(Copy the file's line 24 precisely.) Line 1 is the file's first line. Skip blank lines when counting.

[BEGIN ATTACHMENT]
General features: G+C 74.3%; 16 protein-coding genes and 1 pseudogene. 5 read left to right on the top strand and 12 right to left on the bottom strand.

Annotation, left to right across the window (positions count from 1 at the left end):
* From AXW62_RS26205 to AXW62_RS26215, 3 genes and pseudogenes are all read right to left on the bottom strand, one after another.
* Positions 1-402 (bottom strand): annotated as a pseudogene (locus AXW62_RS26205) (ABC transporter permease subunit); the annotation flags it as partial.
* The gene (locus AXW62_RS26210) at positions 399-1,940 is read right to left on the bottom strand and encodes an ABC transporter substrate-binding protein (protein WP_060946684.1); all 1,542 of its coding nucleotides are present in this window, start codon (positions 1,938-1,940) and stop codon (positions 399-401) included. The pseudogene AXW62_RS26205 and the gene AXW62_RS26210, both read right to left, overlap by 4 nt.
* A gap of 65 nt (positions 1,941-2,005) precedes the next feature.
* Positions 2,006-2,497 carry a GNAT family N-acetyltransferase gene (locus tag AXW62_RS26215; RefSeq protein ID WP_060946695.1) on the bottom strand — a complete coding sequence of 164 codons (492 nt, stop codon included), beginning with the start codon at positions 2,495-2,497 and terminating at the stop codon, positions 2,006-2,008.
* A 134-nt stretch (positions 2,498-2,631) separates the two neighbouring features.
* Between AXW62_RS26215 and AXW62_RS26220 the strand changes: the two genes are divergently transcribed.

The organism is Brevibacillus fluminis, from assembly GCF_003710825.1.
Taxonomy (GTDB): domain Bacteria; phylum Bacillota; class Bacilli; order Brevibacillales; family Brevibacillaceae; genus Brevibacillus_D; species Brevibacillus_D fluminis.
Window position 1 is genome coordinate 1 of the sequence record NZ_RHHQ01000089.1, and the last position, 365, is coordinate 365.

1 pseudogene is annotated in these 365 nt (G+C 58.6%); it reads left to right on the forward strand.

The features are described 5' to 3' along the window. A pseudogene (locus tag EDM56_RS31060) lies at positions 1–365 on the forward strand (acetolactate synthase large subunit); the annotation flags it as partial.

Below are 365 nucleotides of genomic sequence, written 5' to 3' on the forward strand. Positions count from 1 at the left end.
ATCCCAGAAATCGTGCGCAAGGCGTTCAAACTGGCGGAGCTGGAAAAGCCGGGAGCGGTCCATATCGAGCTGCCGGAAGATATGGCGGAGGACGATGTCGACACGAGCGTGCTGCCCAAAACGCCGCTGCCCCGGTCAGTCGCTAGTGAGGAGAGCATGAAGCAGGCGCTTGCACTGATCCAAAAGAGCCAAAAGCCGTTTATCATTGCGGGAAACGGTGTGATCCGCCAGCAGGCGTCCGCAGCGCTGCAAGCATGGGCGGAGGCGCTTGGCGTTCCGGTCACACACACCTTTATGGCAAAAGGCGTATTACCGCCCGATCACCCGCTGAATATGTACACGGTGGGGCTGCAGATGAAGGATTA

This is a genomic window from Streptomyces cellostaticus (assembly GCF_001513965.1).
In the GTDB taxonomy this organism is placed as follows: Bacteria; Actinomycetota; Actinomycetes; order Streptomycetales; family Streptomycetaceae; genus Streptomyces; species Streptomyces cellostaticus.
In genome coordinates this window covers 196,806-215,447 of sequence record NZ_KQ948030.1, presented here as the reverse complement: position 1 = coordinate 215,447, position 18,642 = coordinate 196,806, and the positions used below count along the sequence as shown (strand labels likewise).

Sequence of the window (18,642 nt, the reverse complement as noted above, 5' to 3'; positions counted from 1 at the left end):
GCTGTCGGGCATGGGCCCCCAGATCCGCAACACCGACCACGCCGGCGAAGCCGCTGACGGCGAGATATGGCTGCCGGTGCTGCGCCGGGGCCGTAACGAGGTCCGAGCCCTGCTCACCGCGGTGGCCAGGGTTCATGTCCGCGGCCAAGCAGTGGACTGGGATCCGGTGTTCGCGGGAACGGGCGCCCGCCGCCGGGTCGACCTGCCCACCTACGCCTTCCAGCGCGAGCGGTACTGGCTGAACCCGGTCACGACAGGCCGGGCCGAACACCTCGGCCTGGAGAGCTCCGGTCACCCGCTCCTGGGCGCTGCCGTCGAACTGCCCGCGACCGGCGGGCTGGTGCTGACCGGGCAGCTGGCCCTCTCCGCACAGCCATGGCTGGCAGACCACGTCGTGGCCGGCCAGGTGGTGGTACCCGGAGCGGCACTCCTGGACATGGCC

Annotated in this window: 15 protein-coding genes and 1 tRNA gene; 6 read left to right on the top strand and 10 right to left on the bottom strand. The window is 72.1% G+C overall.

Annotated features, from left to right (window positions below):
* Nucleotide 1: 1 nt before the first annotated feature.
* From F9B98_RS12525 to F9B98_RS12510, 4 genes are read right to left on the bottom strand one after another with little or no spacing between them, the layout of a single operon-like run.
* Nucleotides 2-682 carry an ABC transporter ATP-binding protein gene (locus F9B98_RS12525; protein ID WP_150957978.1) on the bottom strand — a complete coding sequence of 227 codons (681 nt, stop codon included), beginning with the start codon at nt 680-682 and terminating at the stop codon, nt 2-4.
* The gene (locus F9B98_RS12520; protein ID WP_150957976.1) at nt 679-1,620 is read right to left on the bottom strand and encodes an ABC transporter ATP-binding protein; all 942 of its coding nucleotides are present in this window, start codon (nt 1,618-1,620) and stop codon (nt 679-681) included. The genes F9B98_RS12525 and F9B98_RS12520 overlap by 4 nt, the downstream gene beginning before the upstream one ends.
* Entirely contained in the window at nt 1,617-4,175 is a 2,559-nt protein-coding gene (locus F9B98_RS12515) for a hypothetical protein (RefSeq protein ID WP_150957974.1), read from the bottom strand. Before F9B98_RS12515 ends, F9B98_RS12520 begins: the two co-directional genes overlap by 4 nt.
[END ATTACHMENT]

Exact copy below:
* Nucleotide 1: 1 nt before the first annotated feature.